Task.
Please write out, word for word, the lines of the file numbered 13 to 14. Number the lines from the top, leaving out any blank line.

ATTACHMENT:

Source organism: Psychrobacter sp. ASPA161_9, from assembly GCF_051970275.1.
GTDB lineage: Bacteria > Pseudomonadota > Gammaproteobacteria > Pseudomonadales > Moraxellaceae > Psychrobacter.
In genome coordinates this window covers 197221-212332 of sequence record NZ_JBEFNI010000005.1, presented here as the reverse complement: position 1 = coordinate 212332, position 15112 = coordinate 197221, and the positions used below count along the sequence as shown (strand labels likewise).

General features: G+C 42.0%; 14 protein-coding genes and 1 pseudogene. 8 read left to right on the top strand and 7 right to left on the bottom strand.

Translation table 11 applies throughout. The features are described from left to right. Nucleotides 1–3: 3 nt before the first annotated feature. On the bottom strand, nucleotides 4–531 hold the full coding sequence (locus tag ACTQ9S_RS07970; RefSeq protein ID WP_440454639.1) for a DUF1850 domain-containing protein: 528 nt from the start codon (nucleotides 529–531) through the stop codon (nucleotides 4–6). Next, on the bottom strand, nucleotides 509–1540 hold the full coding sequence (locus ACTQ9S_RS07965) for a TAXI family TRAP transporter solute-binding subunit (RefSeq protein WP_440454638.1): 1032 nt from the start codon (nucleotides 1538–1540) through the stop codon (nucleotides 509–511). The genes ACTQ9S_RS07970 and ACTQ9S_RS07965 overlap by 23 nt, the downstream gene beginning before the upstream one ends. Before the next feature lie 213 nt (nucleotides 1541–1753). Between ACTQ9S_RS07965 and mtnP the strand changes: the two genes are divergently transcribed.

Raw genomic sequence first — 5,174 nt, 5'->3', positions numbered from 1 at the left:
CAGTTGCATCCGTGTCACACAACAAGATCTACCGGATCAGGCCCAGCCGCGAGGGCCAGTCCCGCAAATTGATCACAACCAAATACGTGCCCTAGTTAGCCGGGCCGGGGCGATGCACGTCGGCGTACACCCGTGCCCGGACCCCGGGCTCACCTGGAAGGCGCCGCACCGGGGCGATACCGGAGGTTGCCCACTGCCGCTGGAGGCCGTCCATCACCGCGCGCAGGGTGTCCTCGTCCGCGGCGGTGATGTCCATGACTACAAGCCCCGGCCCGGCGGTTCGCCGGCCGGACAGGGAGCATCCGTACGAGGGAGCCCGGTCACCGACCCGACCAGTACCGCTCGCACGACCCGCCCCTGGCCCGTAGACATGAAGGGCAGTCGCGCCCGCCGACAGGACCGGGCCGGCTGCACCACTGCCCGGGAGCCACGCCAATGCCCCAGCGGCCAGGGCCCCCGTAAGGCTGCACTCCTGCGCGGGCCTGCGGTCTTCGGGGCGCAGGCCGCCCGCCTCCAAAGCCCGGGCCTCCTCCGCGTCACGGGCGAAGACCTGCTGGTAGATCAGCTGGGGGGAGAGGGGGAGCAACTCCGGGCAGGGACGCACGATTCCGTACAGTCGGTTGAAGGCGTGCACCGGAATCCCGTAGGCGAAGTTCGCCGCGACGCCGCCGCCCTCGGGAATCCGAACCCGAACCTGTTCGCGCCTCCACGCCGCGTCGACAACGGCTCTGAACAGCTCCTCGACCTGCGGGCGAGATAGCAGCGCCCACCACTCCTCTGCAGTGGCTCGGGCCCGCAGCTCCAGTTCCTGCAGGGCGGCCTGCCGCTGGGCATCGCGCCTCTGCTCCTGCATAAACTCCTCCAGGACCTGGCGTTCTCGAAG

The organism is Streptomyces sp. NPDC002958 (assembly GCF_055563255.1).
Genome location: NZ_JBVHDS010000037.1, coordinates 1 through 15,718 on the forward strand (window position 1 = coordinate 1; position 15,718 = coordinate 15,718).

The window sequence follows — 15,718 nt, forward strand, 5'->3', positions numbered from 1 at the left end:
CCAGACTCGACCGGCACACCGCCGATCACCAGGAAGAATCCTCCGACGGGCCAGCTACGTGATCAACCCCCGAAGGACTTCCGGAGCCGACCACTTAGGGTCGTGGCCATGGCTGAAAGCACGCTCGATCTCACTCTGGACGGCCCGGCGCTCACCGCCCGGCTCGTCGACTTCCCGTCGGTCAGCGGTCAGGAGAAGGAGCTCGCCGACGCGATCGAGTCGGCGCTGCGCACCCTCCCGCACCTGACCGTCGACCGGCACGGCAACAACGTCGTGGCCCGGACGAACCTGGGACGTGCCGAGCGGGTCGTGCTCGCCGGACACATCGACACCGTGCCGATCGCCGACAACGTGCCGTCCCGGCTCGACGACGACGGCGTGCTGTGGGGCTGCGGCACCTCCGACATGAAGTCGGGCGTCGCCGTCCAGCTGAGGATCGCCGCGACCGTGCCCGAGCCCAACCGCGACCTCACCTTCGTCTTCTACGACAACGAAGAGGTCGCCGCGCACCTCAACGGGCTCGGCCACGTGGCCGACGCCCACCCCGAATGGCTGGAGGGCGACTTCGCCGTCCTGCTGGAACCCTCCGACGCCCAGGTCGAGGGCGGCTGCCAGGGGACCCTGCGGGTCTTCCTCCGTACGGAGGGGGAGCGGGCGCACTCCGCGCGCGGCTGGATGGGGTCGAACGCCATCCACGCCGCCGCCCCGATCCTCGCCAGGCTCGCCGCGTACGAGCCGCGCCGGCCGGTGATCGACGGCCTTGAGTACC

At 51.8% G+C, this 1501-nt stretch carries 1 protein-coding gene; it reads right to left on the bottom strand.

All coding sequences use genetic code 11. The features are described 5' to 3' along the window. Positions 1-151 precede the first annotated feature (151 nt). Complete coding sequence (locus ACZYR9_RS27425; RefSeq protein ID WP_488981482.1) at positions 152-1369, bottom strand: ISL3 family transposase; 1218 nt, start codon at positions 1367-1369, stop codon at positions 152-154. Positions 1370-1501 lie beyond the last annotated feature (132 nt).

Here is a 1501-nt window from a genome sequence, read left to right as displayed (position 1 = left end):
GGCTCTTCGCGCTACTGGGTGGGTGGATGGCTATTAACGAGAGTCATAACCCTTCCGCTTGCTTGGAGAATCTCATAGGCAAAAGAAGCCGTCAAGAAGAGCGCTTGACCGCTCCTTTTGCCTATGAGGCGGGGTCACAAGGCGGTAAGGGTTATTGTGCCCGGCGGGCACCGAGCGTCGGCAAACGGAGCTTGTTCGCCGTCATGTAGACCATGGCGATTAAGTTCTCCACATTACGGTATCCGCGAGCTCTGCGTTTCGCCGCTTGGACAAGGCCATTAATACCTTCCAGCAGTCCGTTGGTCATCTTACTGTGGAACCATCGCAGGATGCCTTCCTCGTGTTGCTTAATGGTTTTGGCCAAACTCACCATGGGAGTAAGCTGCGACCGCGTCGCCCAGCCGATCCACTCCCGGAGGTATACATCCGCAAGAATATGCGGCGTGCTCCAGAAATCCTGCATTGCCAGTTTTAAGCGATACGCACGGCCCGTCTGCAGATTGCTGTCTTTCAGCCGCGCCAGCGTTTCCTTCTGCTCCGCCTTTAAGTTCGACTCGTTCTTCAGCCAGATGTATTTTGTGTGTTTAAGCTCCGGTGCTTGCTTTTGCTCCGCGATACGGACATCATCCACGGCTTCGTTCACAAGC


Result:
All coding sequences use genetic code 11. The features are described 5' to 3' along the window. Positions 1-151 precede the first annotated feature (151 nt). Complete coding sequence (locus ACZYR9_RS27425; RefSeq protein ID WP_488981482.1) at positions 152-1369, bottom strand: ISL3 family transposase; 1218 nt, start codon at positions 1367-1369, stop codon at positions 152-154. Positions 1370-1501 lie beyond the last annotated feature (132 nt).

Here is a 1501-nt window from a genome sequence, read left to right as displayed (position 1 = left end):